As we focused on getting the job done under tight deadlines, we realized that our non-communications colleagues were unaware of certain steps in the process that they weren’t directly involved with. One simple slide that detailed the end-to-end comms process solved the problem. We also shared our communications tracker with the larger team so that deadlines and accountabilities were crystal clear. As a result, other team members came to understand that the process was more time consuming than they imagined – and adjusted their ways of working to meet critical deadlines.
Don’t get lost in translation
On a recent project we supported, nearly 30 languages were involved, and we came away with some important lessons:
• Use Google Translate judiciously: It can be a great tool, but it has limitations and rarely captures the nuances you will need to communicate clearly and accurately in a corporate environment.
• Be sensitive to language variations: There is a difference between European Portuguese and Brazilian Portuguese, for example. If you want to get your audience on board with your message, provide it in the language they speak – not the one that closely resembles it.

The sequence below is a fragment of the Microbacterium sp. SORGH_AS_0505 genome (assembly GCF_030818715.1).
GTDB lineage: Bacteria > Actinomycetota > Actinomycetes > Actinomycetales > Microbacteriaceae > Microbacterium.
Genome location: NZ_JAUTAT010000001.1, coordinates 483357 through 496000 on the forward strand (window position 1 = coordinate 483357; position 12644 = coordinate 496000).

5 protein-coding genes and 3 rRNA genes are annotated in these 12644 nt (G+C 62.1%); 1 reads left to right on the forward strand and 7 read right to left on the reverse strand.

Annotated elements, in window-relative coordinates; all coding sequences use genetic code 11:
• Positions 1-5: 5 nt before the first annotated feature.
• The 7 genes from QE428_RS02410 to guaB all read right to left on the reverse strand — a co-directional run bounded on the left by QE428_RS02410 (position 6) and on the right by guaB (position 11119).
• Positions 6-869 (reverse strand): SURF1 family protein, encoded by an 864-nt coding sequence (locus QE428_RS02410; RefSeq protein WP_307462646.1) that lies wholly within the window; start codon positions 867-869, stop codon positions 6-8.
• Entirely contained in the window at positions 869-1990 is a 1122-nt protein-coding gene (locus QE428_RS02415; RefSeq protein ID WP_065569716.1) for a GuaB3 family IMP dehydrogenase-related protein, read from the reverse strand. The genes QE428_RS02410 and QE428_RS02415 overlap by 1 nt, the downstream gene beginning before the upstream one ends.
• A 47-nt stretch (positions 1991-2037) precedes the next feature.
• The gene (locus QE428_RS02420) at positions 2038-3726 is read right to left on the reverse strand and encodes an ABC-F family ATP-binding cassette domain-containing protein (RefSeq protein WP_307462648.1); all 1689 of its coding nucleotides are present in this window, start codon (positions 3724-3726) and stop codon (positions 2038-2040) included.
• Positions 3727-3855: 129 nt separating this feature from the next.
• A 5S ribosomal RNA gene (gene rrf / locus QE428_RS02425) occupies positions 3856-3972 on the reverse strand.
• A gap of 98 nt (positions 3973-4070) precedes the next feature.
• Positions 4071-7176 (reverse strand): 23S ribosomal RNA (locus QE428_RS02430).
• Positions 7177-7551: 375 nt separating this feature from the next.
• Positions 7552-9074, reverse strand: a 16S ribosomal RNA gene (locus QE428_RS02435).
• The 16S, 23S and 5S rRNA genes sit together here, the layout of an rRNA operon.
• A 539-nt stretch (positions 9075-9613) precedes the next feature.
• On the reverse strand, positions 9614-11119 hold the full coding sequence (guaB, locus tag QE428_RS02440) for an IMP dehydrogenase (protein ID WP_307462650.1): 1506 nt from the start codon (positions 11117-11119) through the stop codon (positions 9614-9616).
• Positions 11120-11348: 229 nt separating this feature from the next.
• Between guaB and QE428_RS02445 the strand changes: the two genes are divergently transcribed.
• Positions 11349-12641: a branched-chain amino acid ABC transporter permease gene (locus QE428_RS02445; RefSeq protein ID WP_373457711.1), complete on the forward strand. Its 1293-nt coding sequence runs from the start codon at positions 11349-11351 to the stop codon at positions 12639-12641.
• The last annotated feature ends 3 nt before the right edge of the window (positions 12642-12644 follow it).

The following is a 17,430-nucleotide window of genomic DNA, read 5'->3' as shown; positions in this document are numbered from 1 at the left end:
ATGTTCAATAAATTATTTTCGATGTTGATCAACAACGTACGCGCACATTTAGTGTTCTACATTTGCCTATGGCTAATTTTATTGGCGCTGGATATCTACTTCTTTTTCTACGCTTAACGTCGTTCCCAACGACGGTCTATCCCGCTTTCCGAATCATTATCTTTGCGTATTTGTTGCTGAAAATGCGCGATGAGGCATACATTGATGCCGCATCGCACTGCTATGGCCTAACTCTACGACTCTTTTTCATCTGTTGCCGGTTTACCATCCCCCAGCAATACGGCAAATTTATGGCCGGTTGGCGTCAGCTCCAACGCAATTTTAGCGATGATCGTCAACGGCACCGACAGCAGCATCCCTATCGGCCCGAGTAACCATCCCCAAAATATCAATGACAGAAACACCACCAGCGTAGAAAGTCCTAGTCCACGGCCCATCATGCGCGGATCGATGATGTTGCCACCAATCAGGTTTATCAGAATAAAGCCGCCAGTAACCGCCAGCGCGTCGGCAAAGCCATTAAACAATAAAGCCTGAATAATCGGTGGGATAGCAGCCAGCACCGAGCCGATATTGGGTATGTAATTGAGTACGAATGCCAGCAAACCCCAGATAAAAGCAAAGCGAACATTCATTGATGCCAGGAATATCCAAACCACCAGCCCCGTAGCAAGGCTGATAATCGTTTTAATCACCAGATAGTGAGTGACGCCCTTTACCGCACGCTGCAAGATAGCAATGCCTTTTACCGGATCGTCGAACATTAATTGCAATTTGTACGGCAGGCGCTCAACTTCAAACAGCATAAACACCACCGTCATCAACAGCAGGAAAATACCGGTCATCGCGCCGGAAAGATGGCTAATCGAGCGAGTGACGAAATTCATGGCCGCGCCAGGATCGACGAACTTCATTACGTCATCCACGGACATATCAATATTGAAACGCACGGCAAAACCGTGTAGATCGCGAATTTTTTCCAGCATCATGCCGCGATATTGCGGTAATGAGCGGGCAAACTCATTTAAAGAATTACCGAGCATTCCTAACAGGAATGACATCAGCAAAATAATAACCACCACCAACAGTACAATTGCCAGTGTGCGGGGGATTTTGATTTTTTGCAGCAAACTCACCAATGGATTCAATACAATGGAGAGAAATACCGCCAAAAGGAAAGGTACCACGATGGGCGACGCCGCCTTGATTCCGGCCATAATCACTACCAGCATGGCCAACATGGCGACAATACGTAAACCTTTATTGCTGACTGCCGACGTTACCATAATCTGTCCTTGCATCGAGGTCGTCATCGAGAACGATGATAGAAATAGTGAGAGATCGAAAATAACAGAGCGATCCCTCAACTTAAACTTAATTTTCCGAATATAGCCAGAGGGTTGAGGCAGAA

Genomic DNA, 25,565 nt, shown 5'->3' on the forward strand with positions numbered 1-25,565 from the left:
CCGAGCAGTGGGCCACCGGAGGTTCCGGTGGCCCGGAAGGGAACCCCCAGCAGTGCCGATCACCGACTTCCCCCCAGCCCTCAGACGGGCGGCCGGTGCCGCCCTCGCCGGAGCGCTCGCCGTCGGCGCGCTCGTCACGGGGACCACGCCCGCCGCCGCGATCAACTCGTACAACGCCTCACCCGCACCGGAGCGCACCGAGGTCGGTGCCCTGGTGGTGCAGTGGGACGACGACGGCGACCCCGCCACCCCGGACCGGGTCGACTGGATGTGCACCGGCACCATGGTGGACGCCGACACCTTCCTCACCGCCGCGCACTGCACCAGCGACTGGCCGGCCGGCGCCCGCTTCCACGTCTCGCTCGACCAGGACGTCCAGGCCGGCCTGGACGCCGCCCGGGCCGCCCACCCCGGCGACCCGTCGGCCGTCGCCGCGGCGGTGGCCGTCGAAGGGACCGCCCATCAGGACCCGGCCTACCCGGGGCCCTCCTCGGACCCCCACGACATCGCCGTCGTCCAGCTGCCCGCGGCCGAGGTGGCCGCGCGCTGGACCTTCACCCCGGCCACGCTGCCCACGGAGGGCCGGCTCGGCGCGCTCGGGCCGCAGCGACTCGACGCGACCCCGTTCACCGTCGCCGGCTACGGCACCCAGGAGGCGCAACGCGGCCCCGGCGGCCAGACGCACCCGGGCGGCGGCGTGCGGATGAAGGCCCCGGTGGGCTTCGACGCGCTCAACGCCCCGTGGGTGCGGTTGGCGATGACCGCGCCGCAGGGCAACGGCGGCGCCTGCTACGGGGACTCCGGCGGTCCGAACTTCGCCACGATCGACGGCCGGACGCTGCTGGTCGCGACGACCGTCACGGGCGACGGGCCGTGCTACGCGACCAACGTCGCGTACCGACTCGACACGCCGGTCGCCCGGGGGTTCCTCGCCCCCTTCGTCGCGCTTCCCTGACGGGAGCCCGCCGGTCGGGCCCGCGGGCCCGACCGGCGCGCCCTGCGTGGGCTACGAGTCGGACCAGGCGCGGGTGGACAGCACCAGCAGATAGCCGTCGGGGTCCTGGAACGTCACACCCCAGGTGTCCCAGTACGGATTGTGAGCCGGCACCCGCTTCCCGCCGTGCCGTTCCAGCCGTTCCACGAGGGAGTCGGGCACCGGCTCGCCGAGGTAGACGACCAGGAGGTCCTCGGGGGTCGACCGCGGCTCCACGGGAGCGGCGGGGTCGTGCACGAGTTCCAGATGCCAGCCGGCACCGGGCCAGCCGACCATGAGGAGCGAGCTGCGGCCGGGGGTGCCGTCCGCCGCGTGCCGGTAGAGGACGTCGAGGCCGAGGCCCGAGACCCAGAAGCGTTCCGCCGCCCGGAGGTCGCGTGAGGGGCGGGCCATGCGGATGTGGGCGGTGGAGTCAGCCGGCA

• Build in native language review: If you don’t have someone on your comms team who is fluent in a language, a team member from the region should review the translation, because even the best translation services rarely provide flawless work. Regional project managers should identify and liaise with these native language reviewers. Make sure to give them a clear deadline and to build translation quality check into your timeline.
• Communications in other alphabets (Arabic, Chinese, etc.) should be carefully proofread by someone who knows them. It’s hard enough proofing content in another language, but it’s virtually impossible when you don’t recognize the characters.
Ask yourself: email or meeting?
Email is to a project as air is to breathing: You critically need it, but it’s important not to pollute your project with email overload. Ask yourself: Is email the right channel for this? As the communications lead on the team, you can provide a model for getting things done efficiently and effectively.
You’ve probably been on an email thread that goes back and forth without resolution or that is forwarded to multiple people in search of an answer. And online collaboration tools are great – but they’re no substitute for real-time meetings.
A half-hour virtual meeting with key team members from different functions is often the most efficient and effective way to resolve a thorny issue or develop an important message. We know it’s easier to send an email than to navigate the calendars of six busy people and come up with a suitable meeting time – but in our experience, it’s worth the effort!
Do you have a large global project coming up? The O’Keefe Group has a wealth of experience providing strategic communications support and tactical solutions to Fortune 500 companies undergoing transformational changes and launching new initiatives. Our experience “in the trenches” has yielded valuable lessons learned and best practices that we can share with you. Contact us today.